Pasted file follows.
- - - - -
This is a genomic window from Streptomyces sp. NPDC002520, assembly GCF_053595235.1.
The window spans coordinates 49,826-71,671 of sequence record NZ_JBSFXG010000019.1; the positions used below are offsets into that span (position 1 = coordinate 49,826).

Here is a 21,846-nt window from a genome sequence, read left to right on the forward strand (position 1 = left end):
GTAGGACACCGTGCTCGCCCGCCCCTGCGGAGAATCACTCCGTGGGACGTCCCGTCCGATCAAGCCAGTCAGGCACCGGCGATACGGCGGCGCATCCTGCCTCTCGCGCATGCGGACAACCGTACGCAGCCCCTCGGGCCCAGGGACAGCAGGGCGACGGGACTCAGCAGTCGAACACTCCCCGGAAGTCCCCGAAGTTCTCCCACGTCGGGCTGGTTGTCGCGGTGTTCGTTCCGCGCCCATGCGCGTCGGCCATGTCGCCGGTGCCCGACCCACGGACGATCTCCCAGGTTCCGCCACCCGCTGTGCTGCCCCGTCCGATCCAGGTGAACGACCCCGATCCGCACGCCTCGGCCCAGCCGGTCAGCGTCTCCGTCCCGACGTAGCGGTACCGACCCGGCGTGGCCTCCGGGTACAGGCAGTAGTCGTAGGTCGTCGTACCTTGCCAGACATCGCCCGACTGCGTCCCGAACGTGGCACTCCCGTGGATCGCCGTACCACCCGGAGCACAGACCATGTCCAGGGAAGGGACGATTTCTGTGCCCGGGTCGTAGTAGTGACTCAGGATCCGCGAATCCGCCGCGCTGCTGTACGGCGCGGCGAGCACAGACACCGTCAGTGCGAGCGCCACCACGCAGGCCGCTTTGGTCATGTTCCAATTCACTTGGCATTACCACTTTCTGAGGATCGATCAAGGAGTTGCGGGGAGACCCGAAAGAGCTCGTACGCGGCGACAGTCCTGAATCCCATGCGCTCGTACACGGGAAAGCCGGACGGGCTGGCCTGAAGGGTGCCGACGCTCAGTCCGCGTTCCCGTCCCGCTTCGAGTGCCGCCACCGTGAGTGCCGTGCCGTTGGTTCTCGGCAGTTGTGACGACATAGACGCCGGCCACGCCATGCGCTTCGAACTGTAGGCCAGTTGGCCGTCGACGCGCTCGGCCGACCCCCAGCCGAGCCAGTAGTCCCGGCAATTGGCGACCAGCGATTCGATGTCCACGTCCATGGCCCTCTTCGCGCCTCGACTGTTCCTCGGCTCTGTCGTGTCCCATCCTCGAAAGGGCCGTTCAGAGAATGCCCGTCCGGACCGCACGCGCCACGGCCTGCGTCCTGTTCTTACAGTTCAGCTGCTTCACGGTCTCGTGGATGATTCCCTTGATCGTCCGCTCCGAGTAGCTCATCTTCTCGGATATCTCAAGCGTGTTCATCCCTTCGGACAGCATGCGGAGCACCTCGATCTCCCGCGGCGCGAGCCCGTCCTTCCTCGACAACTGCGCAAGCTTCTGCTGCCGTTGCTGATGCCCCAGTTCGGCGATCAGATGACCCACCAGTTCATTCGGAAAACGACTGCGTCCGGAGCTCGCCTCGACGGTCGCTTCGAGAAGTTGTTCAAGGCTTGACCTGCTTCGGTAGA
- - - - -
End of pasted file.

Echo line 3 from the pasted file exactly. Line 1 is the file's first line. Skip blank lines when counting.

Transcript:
Here is a 21,846-nt window from a genome sequence, read left to right on the forward strand (position 1 = left end):